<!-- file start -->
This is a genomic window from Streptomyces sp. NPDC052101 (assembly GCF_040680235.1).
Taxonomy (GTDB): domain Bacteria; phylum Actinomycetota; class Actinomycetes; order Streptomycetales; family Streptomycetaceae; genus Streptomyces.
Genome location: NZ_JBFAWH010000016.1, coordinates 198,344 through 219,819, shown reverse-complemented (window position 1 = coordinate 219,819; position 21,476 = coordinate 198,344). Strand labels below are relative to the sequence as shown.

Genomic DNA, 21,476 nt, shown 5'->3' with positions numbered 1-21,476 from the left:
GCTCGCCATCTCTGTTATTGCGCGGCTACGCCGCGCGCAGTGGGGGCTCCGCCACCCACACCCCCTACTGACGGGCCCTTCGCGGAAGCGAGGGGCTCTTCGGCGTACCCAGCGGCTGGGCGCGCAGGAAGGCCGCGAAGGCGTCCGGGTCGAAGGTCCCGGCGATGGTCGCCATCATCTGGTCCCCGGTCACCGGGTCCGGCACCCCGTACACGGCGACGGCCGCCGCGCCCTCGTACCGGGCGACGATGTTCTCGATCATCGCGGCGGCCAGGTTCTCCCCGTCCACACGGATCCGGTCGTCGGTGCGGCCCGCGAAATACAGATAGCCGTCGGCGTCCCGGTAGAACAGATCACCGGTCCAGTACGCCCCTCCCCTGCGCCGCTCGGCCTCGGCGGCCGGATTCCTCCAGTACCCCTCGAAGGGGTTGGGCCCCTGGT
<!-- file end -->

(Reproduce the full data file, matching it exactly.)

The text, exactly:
This is a genomic window from Streptomyces sp. NPDC052101 (assembly GCF_040680235.1).
Taxonomy (GTDB): domain Bacteria; phylum Actinomycetota; class Actinomycetes; order Streptomycetales; family Streptomycetaceae; genus Streptomyces.
Genome location: NZ_JBFAWH010000016.1, coordinates 198,344 through 219,819, shown reverse-complemented (window position 1 = coordinate 219,819; position 21,476 = coordinate 198,344). Strand labels below are relative to the sequence as shown.

Genomic DNA, 21,476 nt, shown 5'->3' with positions numbered 1-21,476 from the left:
GCTCGCCATCTCTGTTATTGCGCGGCTACGCCGCGCGCAGTGGGGGCTCCGCCACCCACACCCCCTACTGACGGGCCCTTCGCGGAAGCGAGGGGCTCTTCGGCGTACCCAGCGGCTGGGCGCGCAGGAAGGCCGCGAAGGCGTCCGGGTCGAAGGTCCCGGCGATGGTCGCCATCATCTGGTCCCCGGTCACCGGGTCCGGCACCCCGTACACGGCGACGGCCGCCGCGCCCTCGTACCGGGCGACGATGTTCTCGATCATCGCGGCGGCCAGGTTCTCCCCGTCCACACGGATCCGGTCGTCGGTGCGGCCCGCGAAATACAGATAGCCGTCGGCGTCCCGGTAGAACAGATCACCGGTCCAGTACGCCCCTCCCCTGCGCCGCTCGGCCTCGGCGGCCGGATTCCTCCAGTACCCCTCGAAGGGGTTGGGCCCCTGGT